In summary, the best orbital motion model for MHO 1502 indicates an as-of-yet undetected driving source located on the jet axis in a relatively obscure region with no known sources (see the insert in the left panel of Fig. 2). On the other hand, the binary model centred on IRAC 18064 (the proposed driving star located off the jet axis) suggests the existence of a binary companion at a distance not compatible with the nearby star seen in the left panel of Fig. 9. High spatial- and spectral resolution molecular line observations, such as those obtained by the ALMA telescope, can provide information on the surrounding environment of the unknown driving source(s) (Motte et al. 2018), although IR/submm data would provide a means of possibly obtaining a better characterisation of such exciting sources. For MHO 2147 and the Ad–jet, the precession model provides good fits.

4.4 MHO 2147, Ad–jet, and MHO 2148: a triple jet system?

MHO 2147 may be associated with the Ad–jet as well as the MHO 2148 perpendicular jet (see Fig. 5). Our precession models for MHO 2147 and the Ad–jet share a common centre and they fit the S-shape profiles of both jets reasonably well. The much fainter MHO 2148, an almost perpendicular jet, also seems to originate from the same centre as MHO 2147 and the Ad–jet, hinting at a multiplicity of exciting sources. In this sense, the three jets might form a multiple jet system driven by nearby or gravitationally bound stars. Our high-resolution K-band image (see Fig. 9 and Sect. 3.3) shows a multiple stellar system that coincides with the position of source A and is associated with IRAS 17527-2439, the proposed driving star of MHO 2147 (Varricatt 2011).

The MHO 2147/Ad–jet pair might be similar to a pair of jets in the massive star-forming region of Cepheus A: namely a pulsed precessing jet driven by a massive star (HW2) in a binary system, and a second outflow driven by a nearby source (HW3c or HW3d). The former jet, driven by HW2, has changed its orientation by about 45° in ~ 104 yr and is associated with HH 174 and HH 169. This latter jet is located adjacent to the main jet (powered by HW2) on the plane of the sky, with HH 168 powering the westernmost lobe of this secondary outflow (Cunningham et al. 2009; Zapata et al. 2013). G35.20-0.74N is another example of multiple cores and nearby jets in a massive star-forming region and harbours three cores, A, B, and C, with core B being composed of two sources. In addition, binary core B is the driving source of a precessing jet in the NE–SW direction and a radio jet, while core A is probably associated with a second jet lying in an almost E–W direction (Gibb et al. 2003; Caratti o Garatti et al. 2015; Beltrán et al. 2016).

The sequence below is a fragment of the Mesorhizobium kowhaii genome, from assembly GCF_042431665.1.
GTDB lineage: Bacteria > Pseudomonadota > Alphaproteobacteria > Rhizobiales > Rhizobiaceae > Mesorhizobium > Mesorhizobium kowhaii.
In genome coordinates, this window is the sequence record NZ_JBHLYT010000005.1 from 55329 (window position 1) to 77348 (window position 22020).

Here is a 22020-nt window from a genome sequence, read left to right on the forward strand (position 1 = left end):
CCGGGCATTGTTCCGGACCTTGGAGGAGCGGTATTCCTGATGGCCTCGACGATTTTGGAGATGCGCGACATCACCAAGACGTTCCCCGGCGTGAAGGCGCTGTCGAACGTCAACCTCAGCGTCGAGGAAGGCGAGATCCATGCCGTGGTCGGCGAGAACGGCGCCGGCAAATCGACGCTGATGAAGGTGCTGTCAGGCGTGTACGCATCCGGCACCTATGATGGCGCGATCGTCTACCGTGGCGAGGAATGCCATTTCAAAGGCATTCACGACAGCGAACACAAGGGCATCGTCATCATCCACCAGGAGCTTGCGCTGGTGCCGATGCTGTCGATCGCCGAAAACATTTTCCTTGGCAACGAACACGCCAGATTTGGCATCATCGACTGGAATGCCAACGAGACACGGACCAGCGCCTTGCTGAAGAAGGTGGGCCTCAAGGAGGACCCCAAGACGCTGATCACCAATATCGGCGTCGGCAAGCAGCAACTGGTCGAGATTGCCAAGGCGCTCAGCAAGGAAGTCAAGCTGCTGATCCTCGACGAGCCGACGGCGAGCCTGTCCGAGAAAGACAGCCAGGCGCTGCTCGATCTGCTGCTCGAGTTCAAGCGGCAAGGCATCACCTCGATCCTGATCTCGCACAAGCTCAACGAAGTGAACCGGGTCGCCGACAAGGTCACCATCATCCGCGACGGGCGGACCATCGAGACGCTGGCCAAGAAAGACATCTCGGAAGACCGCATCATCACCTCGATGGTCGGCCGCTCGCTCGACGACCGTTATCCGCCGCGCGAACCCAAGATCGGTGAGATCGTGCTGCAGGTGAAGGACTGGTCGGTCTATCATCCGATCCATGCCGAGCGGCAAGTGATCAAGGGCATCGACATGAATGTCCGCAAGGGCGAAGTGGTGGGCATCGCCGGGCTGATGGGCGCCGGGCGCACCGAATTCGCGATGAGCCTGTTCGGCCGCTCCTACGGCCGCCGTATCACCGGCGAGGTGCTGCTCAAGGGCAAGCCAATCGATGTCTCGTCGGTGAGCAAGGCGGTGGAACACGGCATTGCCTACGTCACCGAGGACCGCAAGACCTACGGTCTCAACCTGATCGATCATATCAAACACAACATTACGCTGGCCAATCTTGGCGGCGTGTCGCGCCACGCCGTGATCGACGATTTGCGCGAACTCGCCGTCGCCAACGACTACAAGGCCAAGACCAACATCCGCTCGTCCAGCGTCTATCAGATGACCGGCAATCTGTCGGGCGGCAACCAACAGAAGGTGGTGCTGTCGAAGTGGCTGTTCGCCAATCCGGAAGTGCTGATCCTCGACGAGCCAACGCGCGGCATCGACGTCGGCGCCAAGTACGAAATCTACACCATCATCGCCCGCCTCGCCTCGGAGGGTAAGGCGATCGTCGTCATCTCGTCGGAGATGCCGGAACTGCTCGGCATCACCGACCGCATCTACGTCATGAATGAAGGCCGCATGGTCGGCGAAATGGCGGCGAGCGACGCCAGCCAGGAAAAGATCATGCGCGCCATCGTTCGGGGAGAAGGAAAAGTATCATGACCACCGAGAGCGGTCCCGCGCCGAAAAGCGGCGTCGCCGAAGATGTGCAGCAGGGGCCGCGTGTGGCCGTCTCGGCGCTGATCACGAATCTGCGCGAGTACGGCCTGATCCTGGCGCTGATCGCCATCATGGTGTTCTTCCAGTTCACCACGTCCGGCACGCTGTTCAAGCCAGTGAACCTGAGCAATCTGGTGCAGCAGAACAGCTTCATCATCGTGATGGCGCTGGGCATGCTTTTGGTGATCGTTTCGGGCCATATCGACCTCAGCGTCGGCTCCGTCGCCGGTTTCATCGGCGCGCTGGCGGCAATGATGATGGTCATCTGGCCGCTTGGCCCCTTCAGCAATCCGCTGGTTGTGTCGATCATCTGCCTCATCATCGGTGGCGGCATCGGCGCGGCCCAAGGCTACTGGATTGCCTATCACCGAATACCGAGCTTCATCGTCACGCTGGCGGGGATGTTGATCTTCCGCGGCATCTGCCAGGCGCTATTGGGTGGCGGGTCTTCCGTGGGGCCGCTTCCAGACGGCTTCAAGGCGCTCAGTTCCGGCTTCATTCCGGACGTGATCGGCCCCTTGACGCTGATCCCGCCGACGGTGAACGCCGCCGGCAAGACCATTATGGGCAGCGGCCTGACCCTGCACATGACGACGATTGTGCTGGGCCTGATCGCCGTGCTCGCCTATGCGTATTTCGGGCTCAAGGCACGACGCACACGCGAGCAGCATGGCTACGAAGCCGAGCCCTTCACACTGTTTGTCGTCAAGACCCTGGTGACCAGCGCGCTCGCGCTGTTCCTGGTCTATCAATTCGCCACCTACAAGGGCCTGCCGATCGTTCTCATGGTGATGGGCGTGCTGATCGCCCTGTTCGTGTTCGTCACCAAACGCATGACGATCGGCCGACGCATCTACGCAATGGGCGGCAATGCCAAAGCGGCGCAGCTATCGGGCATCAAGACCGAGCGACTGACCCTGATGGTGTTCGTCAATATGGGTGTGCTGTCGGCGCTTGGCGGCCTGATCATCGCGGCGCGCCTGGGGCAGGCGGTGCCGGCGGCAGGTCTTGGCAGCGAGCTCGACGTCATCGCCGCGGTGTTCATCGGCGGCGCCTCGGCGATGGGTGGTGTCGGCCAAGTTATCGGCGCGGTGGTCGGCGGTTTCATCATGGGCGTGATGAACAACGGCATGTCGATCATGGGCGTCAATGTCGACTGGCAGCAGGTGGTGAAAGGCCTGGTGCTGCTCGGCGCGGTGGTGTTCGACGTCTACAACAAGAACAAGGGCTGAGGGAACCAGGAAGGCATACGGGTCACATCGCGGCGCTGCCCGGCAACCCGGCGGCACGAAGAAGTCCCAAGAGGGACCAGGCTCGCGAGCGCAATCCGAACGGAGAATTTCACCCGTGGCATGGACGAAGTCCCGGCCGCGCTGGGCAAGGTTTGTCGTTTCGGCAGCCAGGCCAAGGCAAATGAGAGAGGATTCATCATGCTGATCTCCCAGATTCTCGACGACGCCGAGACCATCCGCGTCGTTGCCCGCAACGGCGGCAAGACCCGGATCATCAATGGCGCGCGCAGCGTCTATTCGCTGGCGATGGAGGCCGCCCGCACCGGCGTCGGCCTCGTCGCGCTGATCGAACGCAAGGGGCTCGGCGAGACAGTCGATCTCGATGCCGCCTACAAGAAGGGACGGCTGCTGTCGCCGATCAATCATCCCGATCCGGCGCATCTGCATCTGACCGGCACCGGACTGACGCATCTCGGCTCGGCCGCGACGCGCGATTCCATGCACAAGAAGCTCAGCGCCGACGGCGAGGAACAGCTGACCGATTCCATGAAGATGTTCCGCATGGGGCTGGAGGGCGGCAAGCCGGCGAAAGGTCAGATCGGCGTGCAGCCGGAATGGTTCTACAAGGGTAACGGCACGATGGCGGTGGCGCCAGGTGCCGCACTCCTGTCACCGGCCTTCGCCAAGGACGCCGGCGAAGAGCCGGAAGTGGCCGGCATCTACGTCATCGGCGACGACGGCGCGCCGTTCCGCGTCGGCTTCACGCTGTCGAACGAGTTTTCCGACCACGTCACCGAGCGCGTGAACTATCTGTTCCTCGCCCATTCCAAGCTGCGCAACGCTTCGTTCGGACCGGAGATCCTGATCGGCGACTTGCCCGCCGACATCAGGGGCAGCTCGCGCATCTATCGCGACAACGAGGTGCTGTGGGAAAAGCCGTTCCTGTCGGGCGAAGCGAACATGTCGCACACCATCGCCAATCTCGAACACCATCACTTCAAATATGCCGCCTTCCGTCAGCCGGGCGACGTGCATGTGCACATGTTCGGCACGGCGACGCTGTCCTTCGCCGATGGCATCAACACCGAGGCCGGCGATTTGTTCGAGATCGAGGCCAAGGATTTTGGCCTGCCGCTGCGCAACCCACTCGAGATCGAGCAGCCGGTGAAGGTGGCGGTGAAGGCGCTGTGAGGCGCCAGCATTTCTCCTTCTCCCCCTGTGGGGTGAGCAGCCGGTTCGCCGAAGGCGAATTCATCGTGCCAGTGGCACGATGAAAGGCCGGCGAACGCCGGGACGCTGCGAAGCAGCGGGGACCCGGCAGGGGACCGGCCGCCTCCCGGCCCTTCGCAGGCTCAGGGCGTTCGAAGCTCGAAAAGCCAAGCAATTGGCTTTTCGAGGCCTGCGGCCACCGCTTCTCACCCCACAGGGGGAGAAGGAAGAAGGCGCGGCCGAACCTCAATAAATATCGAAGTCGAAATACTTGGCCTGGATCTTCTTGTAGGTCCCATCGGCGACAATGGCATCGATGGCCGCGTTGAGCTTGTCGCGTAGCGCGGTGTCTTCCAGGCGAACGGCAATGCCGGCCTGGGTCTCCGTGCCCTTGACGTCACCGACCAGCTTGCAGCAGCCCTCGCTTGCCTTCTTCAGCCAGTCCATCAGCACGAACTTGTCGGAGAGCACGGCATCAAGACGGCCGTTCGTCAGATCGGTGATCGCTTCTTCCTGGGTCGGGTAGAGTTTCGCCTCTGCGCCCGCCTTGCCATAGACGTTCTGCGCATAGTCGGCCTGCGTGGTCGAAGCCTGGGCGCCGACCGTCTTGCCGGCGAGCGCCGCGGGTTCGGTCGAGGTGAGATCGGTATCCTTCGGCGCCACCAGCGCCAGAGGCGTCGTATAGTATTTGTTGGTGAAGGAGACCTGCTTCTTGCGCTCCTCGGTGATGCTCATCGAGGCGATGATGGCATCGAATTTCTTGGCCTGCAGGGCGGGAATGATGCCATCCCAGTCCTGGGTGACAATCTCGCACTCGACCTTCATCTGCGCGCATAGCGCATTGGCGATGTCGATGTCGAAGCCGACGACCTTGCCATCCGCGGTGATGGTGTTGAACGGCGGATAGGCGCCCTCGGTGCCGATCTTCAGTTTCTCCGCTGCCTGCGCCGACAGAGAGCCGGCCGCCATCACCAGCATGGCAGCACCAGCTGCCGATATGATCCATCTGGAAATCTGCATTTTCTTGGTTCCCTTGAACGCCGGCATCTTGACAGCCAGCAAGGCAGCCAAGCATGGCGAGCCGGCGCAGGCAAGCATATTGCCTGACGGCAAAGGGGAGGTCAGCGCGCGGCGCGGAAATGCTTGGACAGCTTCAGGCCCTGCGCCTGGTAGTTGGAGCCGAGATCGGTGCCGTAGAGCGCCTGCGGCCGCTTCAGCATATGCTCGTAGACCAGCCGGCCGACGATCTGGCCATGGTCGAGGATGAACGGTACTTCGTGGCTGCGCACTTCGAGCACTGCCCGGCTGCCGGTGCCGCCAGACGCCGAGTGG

MHO 2147 and the almost perpendicular jet MHO 2148 (see Figs. C.1, Varricatt 2011; Ferrero et al. 2015) might be similar to other nearly orthogonal jets, such as the well-known HH 111/HH 121(Gredel & Reipurth 1993; Reipurth et al. 2000; Rodríguez et al. 2008; Sewiło et al. 2017) and the outflows associated with Cep E A (HH 377) and Cep E B (Terquem et al. 1999; Ospina-Zamudio et al. 2018).

The similarity of MHO 2147, the Ad–jet, and the perpendicular MHO 2148 jet to other previously reported jets (such as Cep A, G35.20-0.74N, HH 111/HH 121, and Cep E A/Cep E B) suggests the existence of a small but interesting group of adjacent and perpendicular jets that are interrelated and are likely to be associated. However, to shed light on the physical relation of MHO 2147, Ad–jet, and MHO 2148, high-angular-resolution and sensitive multi-wavelength data are needed.

5 Summary and conclusions

In this work,we present high-resolution H2 images of two wiggling stellar jets MHO 1502 and MHO 2147, obtained with GSAOI+GeMS. The MHO 1502 jet is composed ofa chain of knots delineating a wiggling profile, while MHO 2147 displays a gentle continuous emission in H2 and shows an S-shape symmetry. In addition, our image of the field around MHO 2147 revealed two other jets: the faint MHO 2148, which lies almost perpendicular to MHO 2147 in the plane of the sky and previously reported by Varricatt (2011); and a chain of knots in H2 slightly offset from the axis of MHO 2147 but otherwise following the trace along this jet axis and identified as the adjacent jet and referredto here as the Ad–jet. These three jets seem to share a common origin, hinting at the multiplicity of the driving source.